Singing the Healer’s Art

Singing the Healer’s Art

By Dr. Sheri Palmer, Teaching Professor

Although I have taken students many years to Ecuador, a few experiences will always be in my memory.

A few years ago, I had the opportunity to take one of the first groups of nursing students from the United States to the only welfare psychiatric hospital in Ecuador. After visiting the psychiatric hospital for the first time, my feelings were mixed with sadness and emotion.  The complex of buildings was old and vast. Cement walls and chain link were prominent features throughout the facility.

We were shown where the younger male patients were, and it was indicated that“over here” were the “forgotten” patients, those who had been left at the hospital many years ago by their families. Patients were everywhere in their tattered, drab clothing; however, they were clean.  Most had no shoes, but of course I had to remind myself we are at the equator.  A large part of their living occurs outside as the weather is temperate most of the year.  I didn’t worry for their physical well-being (after all it was dinner time, and the workers were busy setting up the long tables for the meal, a soup with a big plate of rice).

We passed through ward after ward of patients sitting or standing around the premises.  Sometimes we were led on one side of the chain link fence to see the patients on the other side, and other times we were led inside the wards where we were surrounded by patients.

As we were a large group of North Americans, we drew much attention.  I had the uneasy feeling of being on display, yet ironically, I felt that the patients might also feel like they were on display.  Many times some of the patients would come up to us for a handshake or a hug.  Students were caught off guard by this and many were reticent to touch.  As I hugged and shook hands with as many patients as I could, many students also felt more at ease in saying hello and giving of themselves to the patients. Our tour complete, we passed through the gate to the other side and piled in our van.  The mood was somber and quiet.  Everyone was lost in thought.  Here we were in Ecuador with such high hopes of helping all the sick and infirm, yet we were overwhelmed with feelings of despair.  I felt the Spirit tell me that in this circumstance we could heal with singing, and not just any songs; they needed to be songs of faith and love about Christ and His mission to earth.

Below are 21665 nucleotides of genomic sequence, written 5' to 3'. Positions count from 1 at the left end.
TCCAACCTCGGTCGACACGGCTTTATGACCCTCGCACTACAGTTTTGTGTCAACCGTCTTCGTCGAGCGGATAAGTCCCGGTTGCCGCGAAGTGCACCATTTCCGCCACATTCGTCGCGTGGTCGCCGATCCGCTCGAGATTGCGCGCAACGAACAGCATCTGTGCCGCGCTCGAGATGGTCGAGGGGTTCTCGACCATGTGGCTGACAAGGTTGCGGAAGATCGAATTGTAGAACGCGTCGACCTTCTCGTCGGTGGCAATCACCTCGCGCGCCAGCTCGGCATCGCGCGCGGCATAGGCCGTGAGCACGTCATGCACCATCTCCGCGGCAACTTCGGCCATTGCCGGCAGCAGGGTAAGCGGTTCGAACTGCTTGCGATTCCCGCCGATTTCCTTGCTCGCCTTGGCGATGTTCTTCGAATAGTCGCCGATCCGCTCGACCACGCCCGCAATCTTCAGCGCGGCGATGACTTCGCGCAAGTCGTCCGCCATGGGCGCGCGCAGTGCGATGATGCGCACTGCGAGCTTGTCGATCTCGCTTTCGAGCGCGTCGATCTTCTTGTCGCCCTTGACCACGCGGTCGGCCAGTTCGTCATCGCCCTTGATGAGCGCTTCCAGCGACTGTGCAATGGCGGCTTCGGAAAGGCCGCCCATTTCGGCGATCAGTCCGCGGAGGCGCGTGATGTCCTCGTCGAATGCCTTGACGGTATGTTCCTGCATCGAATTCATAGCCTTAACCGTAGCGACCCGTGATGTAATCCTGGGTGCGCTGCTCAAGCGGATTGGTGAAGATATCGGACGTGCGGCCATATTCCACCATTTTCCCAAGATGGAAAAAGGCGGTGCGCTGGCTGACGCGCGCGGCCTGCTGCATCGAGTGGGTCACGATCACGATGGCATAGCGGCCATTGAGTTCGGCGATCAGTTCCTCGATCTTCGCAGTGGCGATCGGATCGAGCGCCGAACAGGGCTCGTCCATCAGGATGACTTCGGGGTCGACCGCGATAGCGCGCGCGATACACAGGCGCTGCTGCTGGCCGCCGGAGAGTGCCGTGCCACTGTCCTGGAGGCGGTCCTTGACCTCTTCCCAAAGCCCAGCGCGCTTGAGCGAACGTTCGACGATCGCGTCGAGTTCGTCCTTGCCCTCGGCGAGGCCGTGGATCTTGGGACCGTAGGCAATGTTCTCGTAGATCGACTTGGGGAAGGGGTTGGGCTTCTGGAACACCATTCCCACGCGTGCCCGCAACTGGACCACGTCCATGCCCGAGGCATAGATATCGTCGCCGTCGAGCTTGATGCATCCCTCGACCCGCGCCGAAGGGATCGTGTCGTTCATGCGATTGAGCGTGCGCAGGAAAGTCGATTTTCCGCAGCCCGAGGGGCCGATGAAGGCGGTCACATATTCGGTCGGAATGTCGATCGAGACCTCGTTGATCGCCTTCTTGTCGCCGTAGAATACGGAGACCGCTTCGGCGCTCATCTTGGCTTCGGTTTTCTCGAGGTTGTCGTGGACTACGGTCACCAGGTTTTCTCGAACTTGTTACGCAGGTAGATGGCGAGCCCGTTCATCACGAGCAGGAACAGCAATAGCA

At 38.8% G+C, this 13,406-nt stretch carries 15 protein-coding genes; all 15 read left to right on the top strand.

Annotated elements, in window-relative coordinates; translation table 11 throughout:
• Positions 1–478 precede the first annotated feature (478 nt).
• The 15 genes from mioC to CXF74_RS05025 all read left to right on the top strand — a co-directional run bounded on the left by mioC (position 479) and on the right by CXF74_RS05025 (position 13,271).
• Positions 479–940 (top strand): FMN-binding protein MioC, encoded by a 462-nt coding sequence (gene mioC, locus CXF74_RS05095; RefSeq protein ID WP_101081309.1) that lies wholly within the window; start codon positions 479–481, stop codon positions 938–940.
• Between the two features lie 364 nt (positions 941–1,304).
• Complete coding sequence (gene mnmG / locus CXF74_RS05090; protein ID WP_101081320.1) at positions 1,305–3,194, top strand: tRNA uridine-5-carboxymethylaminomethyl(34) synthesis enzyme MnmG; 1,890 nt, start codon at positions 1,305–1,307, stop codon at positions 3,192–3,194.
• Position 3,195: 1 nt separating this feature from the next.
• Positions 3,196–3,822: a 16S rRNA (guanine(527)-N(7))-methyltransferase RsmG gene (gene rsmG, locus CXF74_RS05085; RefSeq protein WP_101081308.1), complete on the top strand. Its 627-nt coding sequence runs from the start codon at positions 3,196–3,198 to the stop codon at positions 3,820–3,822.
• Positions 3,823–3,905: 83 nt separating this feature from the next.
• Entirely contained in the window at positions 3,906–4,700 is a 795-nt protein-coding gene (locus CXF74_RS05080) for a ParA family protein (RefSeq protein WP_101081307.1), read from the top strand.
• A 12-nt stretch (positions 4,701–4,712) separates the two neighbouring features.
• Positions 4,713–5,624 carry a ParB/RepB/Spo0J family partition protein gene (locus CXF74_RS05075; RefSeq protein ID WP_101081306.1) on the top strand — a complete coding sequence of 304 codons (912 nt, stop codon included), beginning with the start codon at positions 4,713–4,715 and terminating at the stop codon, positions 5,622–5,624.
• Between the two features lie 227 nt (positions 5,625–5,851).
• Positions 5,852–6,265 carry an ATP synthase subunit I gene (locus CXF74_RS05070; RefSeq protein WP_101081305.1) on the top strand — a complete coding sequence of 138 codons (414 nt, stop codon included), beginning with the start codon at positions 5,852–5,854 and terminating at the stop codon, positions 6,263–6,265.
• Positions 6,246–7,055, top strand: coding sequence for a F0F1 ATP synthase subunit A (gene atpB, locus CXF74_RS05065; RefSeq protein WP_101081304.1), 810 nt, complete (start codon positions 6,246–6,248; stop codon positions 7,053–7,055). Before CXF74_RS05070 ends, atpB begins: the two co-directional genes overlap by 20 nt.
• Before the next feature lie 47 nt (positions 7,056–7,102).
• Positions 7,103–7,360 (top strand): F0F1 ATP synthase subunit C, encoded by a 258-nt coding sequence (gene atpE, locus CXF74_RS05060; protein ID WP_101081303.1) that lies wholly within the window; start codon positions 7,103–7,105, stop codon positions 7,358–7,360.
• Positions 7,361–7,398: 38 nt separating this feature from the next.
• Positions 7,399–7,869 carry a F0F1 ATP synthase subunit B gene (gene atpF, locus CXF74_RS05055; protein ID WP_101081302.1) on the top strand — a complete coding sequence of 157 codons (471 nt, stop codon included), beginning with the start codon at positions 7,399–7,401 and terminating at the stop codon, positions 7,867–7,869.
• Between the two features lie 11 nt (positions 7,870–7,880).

The students agreed readily with the idea. Permission to visit the hospital the next Sunday was granted.  We spent the week singing and practicing heartily in the van wherever we went.  Favorite songs were chosen, parts were practiced, and we were ready. The next Sunday afternoon we came again to the psychiatric hospital ready to sing!

We sang two or three hymns in each building. The long drab cement walls provided excellent acoustics. The students’ voices blended beautifully and the hymns seemed even more beautiful in Spanish.  Many patients came over and sat on the ground in front of us, some came to stand by us and sing, and some even knelt with hands together in prayer.  We felt like angels.  The Spirit was strong.  The sweet nuns who guided us around were amazed at many of the songs we sang. Upon leaving each ward, hugs and handshakes were freely given by the students.  We all felt love in our hearts for these patients.

The last ward we visited was the “Children’s Ward.”  We didn’t have the chance to visit this one previously, so I was hoping this would not be a shock for the students.  After walking amongst various bed-ridden children, who were obviously not only mentally handicapped but very physically handicapped, my heart was breaking. I was wishing we had something more to give. We stood in our little semi-circle and started to sing “I am a Child of God.”

One of the patients, a teenager, started getting really excited and swinging her arms, hopping up and down, and screaming.  My first thought was that this was a mental patient who was excited.  But after the nuns helped calm her down, it was apparent the girl was also crying and saying, “I know this song, I know this song!” Two of the students brought the girl into our little choir circle and we all sang the song together. Many of us had tears flowing down our cheeks. We had found a child of faith within these cement walls of the psychiatric hospital! We finished our little repertoire of hymns, and had to tear ourselves away from our new-found friend.

Again, upon passing through the gate and piling in our van, the mood was somber, but reflective. The spirit had helped us touch and heal others in a place where we weren’t sure how it could be possible. We were able to “Sing the Healer’s Art” in Ecuador.




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